|Matthew Henry's Concise Commentary|
15:9-24 Asa did what was right in the eyes of the Lord. That is right indeed which is so in God's eyes. Asa's times were times of reformation. He removed that which was evil; there reformation begins, and a great deal he found to do. When Asa found idolatry in the court, he rooted it out thence. Reformation must begin at home. Asa honours and respects his mother; he loves her well, but he loves God better. Those that have power are happy when thus they have hearts to use it well. We must not only cease to do evil, but learn to do well; not only cast away the idols of our iniquity, but dedicate ourselves and our all to God's honour and glory. Asa was cordially devoted to the service of God, his sins not arising from presumption. But his league with Benhadad arose from unbelief. Even true believers find it hard, in times of urgent danger, to trust in the Lord with all their heart. Unbelief makes way for carnal policy, and thus for one sin after another. Unbelief has often led Christians to call in the help of the Lord's enemies in their contests with their brethren; and some who once shone brightly, have thus been covered with a dark cloud towards the end of their days.
Verse 10. - And forty and one years reigned he in Jerusalem [Corn. a Lapide points out that Ass saw eight kings of Israel on the throne, Jeroboam, Nadab, Baasha, Elah, Zimri, Tibni, Omri, and Ahab]. And his mother's [or grandmother's, as margin] name was Maachah, the daughter of Abishalom. [The same words as in ver. 2, and the reference can hardly be to a different person. Bahr indeed questions whether אֵם can here stand for grandmother,
(1) because in every other case it designates the king's mother,
(2) Because the mother of the king, and not the grandmother, enjoyed the dignity and position of Gebirah (ver. 13; 2 Chronicles 15:16). Some would read for Abishalom, Uriel of Gibeah; others, strengthened by the Michaiah of 2 Chronicles 13:2, think the historian mistaken in mentioning the name of Abijam's mother (ver. 2; 2 Chronicles 11:21) as Maachah. The difficulty by no means admits of a ready solution, but perhaps the best explanation is that the grandmother, Maachah, Rehoboam's favourite wife, retained her position, possibly by force of character, or because Asa's mother was dead. It is not certain, however, that if the latter had lived she would have displaced Maashah, of whose influence and imperious temper we have several indications; e.g., in the appointment of her son, though not the firstborn, to succeed his father, and in her open maintenance of idol worship, and above all in the fact that she was publicly deposed by Asa.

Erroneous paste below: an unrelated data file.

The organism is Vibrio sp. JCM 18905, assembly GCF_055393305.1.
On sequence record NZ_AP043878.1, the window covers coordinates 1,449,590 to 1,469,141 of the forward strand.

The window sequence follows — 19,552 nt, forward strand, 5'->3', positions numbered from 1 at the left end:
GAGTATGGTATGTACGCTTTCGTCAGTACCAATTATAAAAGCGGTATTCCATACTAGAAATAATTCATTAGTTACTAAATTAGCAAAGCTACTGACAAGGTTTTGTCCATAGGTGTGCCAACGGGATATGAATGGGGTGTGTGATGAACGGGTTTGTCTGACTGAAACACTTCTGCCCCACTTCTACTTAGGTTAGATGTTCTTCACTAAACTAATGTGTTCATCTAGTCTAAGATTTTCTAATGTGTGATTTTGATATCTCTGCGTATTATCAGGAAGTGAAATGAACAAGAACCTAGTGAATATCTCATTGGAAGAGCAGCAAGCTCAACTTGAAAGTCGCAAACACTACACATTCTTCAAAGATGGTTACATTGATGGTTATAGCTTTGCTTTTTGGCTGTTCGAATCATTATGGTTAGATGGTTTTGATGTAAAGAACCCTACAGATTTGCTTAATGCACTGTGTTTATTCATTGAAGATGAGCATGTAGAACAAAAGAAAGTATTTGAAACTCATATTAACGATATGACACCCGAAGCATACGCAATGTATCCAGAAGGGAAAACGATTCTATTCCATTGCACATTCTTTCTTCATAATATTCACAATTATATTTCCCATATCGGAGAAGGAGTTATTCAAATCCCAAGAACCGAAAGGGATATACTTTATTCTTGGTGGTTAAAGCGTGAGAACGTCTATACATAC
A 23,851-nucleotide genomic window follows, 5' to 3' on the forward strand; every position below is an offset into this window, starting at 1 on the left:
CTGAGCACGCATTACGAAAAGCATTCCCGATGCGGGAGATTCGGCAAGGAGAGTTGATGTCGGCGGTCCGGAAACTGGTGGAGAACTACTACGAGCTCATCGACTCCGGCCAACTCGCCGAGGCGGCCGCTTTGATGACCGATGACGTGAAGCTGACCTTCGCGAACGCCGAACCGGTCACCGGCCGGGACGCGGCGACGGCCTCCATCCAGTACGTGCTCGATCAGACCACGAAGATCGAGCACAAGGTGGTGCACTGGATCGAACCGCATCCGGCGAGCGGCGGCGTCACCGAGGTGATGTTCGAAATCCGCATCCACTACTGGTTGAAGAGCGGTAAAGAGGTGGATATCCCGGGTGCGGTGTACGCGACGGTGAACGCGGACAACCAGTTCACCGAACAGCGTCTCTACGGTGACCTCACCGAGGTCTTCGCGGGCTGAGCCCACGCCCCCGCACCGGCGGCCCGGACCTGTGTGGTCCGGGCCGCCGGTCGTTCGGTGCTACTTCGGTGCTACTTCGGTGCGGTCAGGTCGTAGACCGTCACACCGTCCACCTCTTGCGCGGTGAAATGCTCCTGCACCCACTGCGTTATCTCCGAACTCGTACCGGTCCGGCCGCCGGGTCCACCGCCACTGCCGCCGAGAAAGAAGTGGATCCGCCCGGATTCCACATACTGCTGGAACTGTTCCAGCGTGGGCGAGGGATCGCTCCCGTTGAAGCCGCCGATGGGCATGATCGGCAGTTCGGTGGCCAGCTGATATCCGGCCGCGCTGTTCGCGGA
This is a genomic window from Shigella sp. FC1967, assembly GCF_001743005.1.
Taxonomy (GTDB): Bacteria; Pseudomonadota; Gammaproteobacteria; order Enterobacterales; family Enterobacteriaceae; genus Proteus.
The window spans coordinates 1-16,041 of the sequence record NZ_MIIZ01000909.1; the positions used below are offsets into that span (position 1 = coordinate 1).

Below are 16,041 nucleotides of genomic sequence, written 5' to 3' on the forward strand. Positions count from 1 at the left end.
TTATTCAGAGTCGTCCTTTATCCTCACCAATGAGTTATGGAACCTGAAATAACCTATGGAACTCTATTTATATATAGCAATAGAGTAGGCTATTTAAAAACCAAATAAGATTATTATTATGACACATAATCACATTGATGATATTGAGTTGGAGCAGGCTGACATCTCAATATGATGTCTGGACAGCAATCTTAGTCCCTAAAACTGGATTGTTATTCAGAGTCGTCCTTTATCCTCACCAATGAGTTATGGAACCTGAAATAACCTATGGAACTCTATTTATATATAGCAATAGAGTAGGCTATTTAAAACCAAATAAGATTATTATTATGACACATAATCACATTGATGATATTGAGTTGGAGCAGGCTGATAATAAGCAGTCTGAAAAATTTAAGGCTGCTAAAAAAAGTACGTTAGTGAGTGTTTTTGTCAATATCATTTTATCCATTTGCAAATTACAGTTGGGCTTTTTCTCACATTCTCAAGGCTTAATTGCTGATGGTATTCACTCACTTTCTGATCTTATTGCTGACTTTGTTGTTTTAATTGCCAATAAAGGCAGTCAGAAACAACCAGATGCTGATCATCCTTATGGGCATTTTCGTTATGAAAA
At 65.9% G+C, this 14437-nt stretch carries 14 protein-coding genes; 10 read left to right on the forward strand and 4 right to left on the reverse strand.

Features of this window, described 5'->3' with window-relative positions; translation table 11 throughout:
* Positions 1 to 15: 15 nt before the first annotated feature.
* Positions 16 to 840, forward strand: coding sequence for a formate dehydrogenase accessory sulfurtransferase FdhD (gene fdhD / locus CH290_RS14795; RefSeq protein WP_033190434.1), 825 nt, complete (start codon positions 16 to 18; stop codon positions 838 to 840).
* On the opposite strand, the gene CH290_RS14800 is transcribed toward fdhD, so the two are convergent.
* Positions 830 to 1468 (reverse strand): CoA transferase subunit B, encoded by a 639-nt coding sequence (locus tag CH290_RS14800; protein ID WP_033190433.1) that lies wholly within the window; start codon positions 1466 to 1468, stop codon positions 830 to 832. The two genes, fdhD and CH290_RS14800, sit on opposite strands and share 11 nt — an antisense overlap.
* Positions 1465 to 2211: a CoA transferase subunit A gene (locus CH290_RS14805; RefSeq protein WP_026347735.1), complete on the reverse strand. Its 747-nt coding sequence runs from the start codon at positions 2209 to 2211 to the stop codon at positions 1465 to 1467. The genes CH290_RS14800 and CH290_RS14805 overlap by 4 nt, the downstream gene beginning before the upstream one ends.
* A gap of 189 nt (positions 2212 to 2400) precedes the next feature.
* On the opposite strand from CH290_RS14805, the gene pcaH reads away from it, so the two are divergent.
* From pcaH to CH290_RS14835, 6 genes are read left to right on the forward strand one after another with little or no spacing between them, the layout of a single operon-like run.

Gill's Exposition of the Entire Bible
And forty one years reigned he in Jerusalem,.... Being a good king, had the blessing of a long reign, and reached, and even exceeded, the years of the reigns of David and Solomon:
and his mother's name was Maachah, the daughter of Abishalom; that is the name of his grandmother, see 1 Kings 15:2 she is called his mother, not because she brought him forth, but because she brought him up; and this is observed to his commendation, that though he was educated by an idolatrous woman, yet was not corrupted by her as his father was.
Jamieson-Fausset-Brown Bible Commentary
10-13. his mother's name was Maachah—She was properly his grandmother, and she is here called "the king's mother," from the post of dignity which at the beginning of his reign she possessed. Asa, as a constitutional monarch, acted like the pious David, laboring to abolish the traces and polluting practices of idolatry, and in pursuance of his impartial conduct, he did not spare delinquents even of the highest rank.
1 Kings 15:10 Parallel Commentaries
1 Kings 15:10 NIV
1 Kings 15:10 NLT
1 Kings 15:10 ESV
1 Kings 15:10 NASB
1 Kings 15:10 KJV
Bible Hub: Online Parallel Bible